IIs logfiles and network bandwidth

I seem to be running into some network bandwidth / bottleneck  issues that may have to do with IIS log files.  Right now we have several websites writing their logfiles in W3C extended log format and sending them to a device called Drobo.  The Drobo device seems to be slowing down when browsing through it.  Does anyone know the advantages and disadvantages to setting the frequency of log time periods in IIS?

Right now ours are set to daily for every site.  Would changing this setting to hourly allow for more network bandwidth?
bkort1Asked:
Who is Participating?

[Product update] Infrastructure Analysis Tool is now available with Business Accounts.Learn More

x
I wear a lot of hats...

"The solutions and answers provided on Experts Exchange have been extremely helpful to me over the last few years. I wear a lot of hats - Developer, Database Administrator, Help Desk, etc., so I know a lot of things but not a lot about one thing. Experts Exchange gives me answers from people who do know a lot about one thing, in a easy to use platform." -Todd S.

giltjrCommented:
Which Drobo product are you using?

What type of drives are in it?

What is the connectivity between the Drobo and the web server?

How many is "several" web sites?

How many total hits per second are you getting on all of the web sites combined?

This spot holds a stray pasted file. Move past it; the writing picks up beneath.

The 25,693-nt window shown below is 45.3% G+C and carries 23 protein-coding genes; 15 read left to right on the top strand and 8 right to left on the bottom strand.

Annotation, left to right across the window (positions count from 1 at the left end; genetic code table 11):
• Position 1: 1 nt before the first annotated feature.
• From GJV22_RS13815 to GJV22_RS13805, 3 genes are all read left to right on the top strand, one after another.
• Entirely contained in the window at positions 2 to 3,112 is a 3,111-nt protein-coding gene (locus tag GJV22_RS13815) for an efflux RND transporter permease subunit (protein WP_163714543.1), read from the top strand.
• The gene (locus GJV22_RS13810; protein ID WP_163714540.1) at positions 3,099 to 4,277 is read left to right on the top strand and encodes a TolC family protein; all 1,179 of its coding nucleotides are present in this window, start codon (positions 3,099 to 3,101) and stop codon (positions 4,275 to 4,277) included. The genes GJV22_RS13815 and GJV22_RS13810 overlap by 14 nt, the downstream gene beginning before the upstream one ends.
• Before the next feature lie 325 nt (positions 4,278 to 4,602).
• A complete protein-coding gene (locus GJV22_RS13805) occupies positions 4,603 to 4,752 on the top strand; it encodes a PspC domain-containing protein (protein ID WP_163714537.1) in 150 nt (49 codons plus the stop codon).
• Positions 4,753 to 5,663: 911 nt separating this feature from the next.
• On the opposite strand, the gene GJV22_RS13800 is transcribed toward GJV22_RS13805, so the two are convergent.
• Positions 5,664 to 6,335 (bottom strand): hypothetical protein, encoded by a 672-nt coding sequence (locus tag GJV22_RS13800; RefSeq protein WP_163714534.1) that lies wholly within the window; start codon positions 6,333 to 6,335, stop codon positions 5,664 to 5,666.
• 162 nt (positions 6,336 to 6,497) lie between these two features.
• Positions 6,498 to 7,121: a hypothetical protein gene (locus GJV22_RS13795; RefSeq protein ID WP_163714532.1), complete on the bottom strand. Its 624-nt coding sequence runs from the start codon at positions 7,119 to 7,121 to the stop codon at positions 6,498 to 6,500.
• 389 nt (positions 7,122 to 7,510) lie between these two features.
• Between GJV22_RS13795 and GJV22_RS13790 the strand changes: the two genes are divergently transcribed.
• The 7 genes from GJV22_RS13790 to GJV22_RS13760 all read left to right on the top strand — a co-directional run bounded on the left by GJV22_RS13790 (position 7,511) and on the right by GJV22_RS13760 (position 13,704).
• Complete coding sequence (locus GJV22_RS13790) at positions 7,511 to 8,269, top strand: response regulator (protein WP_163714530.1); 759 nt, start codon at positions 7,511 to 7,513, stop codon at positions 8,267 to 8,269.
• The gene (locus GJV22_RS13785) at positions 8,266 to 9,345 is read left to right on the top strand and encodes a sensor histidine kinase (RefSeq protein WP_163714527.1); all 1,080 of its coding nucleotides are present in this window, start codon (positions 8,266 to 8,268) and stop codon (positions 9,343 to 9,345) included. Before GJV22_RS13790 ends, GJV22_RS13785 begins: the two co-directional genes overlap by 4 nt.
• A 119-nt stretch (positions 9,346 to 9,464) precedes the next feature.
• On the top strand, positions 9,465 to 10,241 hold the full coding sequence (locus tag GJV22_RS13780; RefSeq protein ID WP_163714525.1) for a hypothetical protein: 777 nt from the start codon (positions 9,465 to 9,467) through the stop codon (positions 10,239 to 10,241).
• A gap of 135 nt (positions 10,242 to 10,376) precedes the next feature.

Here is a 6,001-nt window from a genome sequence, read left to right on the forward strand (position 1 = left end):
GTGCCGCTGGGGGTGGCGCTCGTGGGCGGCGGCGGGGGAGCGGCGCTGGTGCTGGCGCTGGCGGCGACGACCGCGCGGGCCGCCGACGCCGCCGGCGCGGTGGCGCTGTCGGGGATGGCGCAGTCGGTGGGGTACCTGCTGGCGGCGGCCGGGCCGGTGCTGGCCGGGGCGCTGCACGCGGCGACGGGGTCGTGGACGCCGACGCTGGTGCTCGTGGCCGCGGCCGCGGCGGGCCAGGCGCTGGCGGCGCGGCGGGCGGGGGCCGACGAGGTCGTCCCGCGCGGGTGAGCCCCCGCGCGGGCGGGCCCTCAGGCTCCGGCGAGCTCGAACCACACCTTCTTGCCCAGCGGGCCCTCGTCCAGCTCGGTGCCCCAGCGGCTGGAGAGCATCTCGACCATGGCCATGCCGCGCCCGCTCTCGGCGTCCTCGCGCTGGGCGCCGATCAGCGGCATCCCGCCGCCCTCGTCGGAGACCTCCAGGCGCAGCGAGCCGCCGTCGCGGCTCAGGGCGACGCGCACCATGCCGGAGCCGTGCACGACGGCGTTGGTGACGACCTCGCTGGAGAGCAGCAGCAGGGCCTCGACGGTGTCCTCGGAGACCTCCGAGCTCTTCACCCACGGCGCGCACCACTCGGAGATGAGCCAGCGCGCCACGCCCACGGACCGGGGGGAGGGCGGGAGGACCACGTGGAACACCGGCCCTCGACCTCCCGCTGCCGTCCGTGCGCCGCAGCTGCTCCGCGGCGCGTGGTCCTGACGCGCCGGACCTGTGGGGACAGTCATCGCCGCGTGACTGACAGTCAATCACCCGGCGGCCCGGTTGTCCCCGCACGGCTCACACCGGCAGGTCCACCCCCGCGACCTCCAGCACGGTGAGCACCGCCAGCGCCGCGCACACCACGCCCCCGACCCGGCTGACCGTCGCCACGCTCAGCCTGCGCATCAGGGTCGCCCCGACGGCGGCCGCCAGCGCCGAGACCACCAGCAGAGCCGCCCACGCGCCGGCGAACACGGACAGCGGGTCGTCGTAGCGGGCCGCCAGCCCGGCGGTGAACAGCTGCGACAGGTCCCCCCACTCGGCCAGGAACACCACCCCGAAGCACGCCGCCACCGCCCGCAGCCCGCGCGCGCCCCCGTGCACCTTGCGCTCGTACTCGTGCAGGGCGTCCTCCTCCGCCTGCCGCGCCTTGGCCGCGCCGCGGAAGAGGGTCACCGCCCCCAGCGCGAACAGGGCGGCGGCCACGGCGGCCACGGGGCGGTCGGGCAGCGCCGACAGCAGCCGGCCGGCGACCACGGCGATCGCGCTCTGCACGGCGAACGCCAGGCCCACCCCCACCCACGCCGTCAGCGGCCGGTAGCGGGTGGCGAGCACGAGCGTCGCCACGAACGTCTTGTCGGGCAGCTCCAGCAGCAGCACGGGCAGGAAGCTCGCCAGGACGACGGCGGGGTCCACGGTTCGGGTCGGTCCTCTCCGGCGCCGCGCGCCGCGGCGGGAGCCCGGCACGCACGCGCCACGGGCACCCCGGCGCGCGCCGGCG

0
bkort1Author Commented:
Well first of all, despite any of the questions asked, would hourly logging allow for a more consistent use of bandwidth instead of daily which might be sending a huge chunk of data at once?
0
giltjrCommented:
Well, it depends.  For doing the actual logging (from the IIS server to the Drobo device) it does not matter if it is daily or hourly.

Now, for scanning the logs (from the Drobo device to some other computer) it would make a big difference.  Say you average 100MB of log data per hour.  If you have daily logs, then when you need to look at the logs you need to transfer 2.4GB of data in one shot, whereas if you have hourly logs you only need to transfer 100MB in a single shot, you would just need to have 24 shots.

The difference between hourly and daily is what you are using the logs for.  If you want to see when a single specific event occurred, using hourly you could end up reading less data.  However, if you want to see all events then you are still going to read the same amount of data, its just you would read 24 small files vs. 1 big file.  Same volume of data, same amount of bandwidth needed.
0

Experts Exchange Solution brought to you by

Your issues matter to us.

Facing a tech roadblock? Get the help and guidance you need from experienced professionals who care. Ask your question anytime, anywhere, with no hassle.

Start your 7-day free trial
It's more than this solution.Get answers and train to solve all your tech problems - anytime, anywhere.Try it for free Edge Out The Competitionfor your dream job with proven skills and certifications.Get started today Stand Outas the employee with proven skills.Start learning today for free Move Your Career Forwardwith certification training in the latest technologies.Start your trial today
Networking

From novice to tech pro — start learning today.